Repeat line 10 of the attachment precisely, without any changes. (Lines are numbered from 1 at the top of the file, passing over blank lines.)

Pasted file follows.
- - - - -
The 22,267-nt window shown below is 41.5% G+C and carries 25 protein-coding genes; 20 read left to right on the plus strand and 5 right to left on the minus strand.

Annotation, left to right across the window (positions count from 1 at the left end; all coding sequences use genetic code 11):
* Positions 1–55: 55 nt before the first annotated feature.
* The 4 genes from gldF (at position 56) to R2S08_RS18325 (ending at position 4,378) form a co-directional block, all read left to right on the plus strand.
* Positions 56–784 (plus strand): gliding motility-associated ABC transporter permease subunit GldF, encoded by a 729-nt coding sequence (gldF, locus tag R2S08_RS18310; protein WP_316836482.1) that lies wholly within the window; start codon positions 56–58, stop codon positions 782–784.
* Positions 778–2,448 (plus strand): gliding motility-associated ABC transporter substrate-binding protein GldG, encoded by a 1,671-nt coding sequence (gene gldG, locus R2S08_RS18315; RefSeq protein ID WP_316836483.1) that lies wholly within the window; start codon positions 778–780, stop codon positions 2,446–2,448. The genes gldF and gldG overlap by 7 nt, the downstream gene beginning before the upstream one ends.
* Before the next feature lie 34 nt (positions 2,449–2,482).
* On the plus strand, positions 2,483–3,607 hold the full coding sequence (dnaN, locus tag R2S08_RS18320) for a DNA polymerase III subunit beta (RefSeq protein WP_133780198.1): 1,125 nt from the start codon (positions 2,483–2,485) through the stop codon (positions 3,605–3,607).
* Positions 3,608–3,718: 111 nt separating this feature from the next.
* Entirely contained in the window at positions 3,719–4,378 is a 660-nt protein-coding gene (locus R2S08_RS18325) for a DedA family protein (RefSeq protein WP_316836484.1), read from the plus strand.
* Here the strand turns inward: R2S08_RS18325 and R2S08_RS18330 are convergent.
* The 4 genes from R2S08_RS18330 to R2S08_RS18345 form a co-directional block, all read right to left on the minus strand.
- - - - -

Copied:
* Entirely contained in the window at positions 3,719–4,378 is a 660-nt protein-coding gene (locus R2S08_RS18325) for a DedA family protein (RefSeq protein WP_316836484.1), read from the plus strand.